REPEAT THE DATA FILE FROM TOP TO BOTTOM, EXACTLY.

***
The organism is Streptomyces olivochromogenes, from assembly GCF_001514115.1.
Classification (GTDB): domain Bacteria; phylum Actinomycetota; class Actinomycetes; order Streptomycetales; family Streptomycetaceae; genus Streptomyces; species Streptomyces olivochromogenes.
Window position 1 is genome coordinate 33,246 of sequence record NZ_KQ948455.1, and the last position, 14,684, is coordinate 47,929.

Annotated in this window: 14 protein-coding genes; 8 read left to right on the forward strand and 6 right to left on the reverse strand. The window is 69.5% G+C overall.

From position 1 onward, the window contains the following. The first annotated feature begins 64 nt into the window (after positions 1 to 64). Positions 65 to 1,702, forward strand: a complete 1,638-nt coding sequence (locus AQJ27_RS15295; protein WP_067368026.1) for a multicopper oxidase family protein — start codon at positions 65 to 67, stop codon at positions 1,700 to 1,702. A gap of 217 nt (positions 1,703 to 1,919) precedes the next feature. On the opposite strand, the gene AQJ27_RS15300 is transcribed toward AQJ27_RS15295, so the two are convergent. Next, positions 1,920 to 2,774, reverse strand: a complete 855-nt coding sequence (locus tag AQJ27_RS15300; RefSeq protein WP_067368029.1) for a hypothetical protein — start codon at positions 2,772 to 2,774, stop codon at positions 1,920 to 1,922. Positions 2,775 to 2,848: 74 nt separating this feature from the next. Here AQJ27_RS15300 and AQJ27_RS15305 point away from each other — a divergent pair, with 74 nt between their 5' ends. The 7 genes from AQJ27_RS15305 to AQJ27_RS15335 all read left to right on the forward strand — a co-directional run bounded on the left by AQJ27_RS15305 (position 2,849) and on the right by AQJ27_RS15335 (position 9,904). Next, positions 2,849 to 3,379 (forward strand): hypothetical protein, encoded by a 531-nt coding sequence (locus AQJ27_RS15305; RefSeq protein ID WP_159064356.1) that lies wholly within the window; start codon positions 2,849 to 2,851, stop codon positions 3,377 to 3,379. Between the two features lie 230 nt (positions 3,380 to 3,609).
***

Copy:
The organism is Streptomyces olivochromogenes, from assembly GCF_001514115.1.
Classification (GTDB): domain Bacteria; phylum Actinomycetota; class Actinomycetes; order Streptomycetales; family Streptomycetaceae; genus Streptomyces; species Streptomyces olivochromogenes.
Window position 1 is genome coordinate 33,246 of sequence record NZ_KQ948455.1, and the last position, 14,684, is coordinate 47,929.

Annotated in this window: 14 protein-coding genes; 8 read left to right on the forward strand and 6 right to left on the reverse strand. The window is 69.5% G+C overall.

From position 1 onward, the window contains the following. The first annotated feature begins 64 nt into the window (after positions 1 to 64). Positions 65 to 1,702, forward strand: a complete 1,638-nt coding sequence (locus AQJ27_RS15295; protein WP_067368026.1) for a multicopper oxidase family protein — start codon at positions 65 to 67, stop codon at positions 1,700 to 1,702. A gap of 217 nt (positions 1,703 to 1,919) precedes the next feature. On the opposite strand, the gene AQJ27_RS15300 is transcribed toward AQJ27_RS15295, so the two are convergent. Next, positions 1,920 to 2,774, reverse strand: a complete 855-nt coding sequence (locus tag AQJ27_RS15300; RefSeq protein WP_067368029.1) for a hypothetical protein — start codon at positions 2,772 to 2,774, stop codon at positions 1,920 to 1,922. Positions 2,775 to 2,848: 74 nt separating this feature from the next. Here AQJ27_RS15300 and AQJ27_RS15305 point away from each other — a divergent pair, with 74 nt between their 5' ends. The 7 genes from AQJ27_RS15305 to AQJ27_RS15335 all read left to right on the forward strand — a co-directional run bounded on the left by AQJ27_RS15305 (position 2,849) and on the right by AQJ27_RS15335 (position 9,904). Next, positions 2,849 to 3,379 (forward strand): hypothetical protein, encoded by a 531-nt coding sequence (locus AQJ27_RS15305; RefSeq protein ID WP_159064356.1) that lies wholly within the window; start codon positions 2,849 to 2,851, stop codon positions 3,377 to 3,379. Between the two features lie 230 nt (positions 3,380 to 3,609).